by Edward Jones, IMDiversity Featured Employer

This Edition: “How to Stop Living Paycheck to Paycheck”

February 2004 – If you want a good visual of how organized or disorganized your financial life is, take a look at your wallet.   Is your wallet neat and organized with specific compartments for each credit or other card?  Or is your wallet in no particular order and crammed with store and ATM receipts? Around tax time, do you find yourself sorting through shoeboxes? How you keep your wallet and financial papers are usually good indications of how you manage or mismanage money.

Another and more serious form of financial mismanagement is living paycheck to paycheck. A 2001 study, conducted by the Consumer Federation of America and funded by the Bank of America Foundation, revealed that 53 percent of households live “sometimes, most of the time, or always live from paycheck to paycheck.”  The study also revealed that 60 percent of households do not believe they are “saving enough for the future.”  This saving gap is even greater for African Americans and Hispanic Americans who often have less access to higher paying jobs.


Take a Look at Your Money Management Heritage

While there are many American households of all races,which live a hand-to-mouth existence due to lower incomes, there also are households of all races with moderate to solidly middle-class incomes, which also are struggling because they have either failed to create a budget or never learned how.  How a person manages or mismanages money is often an indication of what they learned during childhood from parents or other responsible adults.

“I grew up in a middle-class, African American family.  My parents did everything they could to ensure that my brother and I had all the things that they were denied,” said Kyla Thomason,** a young professional living in the St. Louis metropolitan area. “Still, even as a child, I could feel the tension and was acutely aware that my parents were overextended and that we were living well above our means. Now, I’m doing the same thing and there are many times that I wish I had chosen the less expensive roof over my head or the less flashy and certainly less expensive car.”


Create a Budget

While some learned their good or bad money habits from others, others may have a hard time creating a budget because want often outweighs need, especially in our super commercial American society.  In other words, we may want that new, very cool HD-enhanced plasma television, but do we really need it? Or, we may want to take a vacation in the Caribbean, but are there other more important concerns that could use that money?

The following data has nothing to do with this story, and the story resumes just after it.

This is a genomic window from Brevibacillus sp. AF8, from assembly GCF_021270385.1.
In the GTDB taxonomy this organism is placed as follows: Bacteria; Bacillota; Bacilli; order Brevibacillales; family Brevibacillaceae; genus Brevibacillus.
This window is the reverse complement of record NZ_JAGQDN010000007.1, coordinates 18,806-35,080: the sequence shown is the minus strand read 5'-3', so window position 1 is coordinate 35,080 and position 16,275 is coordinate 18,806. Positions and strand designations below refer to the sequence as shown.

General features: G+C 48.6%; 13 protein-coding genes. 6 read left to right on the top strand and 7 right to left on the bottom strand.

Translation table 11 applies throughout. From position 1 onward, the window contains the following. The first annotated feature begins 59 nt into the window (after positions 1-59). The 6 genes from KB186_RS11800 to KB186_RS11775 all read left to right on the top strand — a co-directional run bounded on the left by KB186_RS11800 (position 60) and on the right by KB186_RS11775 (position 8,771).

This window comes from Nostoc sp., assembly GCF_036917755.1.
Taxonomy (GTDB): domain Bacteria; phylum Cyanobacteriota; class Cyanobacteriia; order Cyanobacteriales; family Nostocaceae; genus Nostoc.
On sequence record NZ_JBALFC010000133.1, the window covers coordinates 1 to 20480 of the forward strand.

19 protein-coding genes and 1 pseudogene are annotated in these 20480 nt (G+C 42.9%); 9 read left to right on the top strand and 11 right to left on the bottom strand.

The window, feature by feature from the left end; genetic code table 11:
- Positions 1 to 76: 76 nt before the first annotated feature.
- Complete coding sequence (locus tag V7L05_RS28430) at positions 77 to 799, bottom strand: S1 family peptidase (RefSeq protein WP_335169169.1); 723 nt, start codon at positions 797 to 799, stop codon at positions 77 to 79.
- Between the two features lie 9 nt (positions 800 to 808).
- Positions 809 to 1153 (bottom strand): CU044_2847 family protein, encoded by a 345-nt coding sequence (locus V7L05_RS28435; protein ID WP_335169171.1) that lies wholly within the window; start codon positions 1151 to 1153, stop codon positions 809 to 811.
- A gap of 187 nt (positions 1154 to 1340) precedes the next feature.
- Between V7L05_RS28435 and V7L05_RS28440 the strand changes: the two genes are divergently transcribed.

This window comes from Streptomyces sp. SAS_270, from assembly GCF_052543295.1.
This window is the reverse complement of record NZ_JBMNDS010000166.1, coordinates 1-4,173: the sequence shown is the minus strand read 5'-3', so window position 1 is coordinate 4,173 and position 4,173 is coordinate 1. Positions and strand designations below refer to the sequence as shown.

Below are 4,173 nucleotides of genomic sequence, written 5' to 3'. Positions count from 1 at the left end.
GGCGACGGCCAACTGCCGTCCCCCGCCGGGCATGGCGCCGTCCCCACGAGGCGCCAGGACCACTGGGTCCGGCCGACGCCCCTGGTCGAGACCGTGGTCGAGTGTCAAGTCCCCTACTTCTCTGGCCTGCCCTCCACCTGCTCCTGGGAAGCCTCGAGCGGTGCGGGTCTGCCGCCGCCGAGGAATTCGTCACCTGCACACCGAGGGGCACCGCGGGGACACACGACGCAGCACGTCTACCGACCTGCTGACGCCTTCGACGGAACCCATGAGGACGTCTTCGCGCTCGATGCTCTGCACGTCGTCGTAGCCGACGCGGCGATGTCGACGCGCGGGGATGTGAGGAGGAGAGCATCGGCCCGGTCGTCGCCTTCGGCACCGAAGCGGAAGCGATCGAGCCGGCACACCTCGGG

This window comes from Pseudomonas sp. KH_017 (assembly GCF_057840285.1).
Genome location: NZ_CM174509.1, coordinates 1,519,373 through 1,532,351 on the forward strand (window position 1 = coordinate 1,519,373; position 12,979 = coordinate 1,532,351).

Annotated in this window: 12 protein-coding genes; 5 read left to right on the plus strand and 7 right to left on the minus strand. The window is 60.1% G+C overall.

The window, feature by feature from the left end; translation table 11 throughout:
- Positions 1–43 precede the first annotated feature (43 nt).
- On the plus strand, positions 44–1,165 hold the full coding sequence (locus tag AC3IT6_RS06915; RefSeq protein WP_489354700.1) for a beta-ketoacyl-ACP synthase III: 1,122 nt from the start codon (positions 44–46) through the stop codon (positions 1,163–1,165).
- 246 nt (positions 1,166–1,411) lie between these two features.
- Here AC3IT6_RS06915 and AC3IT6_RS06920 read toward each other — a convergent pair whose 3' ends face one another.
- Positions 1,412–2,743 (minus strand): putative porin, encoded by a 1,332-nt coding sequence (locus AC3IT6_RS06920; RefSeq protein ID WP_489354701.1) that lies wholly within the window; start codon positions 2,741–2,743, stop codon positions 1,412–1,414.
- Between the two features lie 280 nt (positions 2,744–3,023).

“I know if I had budgeted my money better and not given in to what I wanted, I would not have accumulated so much unnecessary debt,” said Thomason.  “I have experienced hard lessons from poor money management, and for my birthday rather than give myself something material, I have decided to pay off a significant amount of debt.”

Creating a budget is really not as difficult as it may seem. The first step to creating a budget is creating a worksheet with one column listing each type of debt or expense and a second column with space to write in monthly payments.  List your most expensive or necessity debts such as rent or mortgage and utilities first, and then work your way down the list from food to car payment and from clothing to entertainment and so on.

Once you have created a sheet that you believe will help you to keep easy track of your expenses, make a copy for each month of the year and place the copies in a three-ring binder.  You can always find it for quick entries and reference.

Or, if would prefer, you could have a professional or Edward Jones investment representative help you to prioritize your bills and find ways to help you get the most out of your paycheck.


Get The Most Out of Your Paycheck

“Ideally when you receive your paycheck, your money should not only be going to pay bills and other nonessential expenses, but to investing for your long-term financial future,” said Pierre Johnson, an investment representative based in Austin, Texas.

“With clients we can look at their entire financial picture, determine a budget, and see if we can find money for saving in an account such as money markets, certificates of deposits or IRAs, both traditional and Roth,” said Johnson.

An investment representative may also consider enrolling their client in an Edward Jones CFO or Complete Financial Organization program. A CFO enhances investments that may be scattered in different accounts and consolidates them into one, more effective system of management.

“In other words, we can take one automatic payment and distribute it into several savings vehicles,” said Johnson. “The Edward Jones Complete Financial Organization program helps put your financial picture into focus.”

Edward Jones is around the corner and in your neighborhood to serve investors like you To find an Edward Jones investment representative in your area, visit

(**Some names appearing in this article have been changed to protect their privacy.)


View articles from previous editions in the complete Edward Jones Diversity Series Archives

Featured Employer Edward Jones is a Key Sponsor of is committed to presenting diverse points of view. However, the viewpoint expressed in this article is the opinion of the author and is not necessarily the viewpoint of the owners or employees at IMD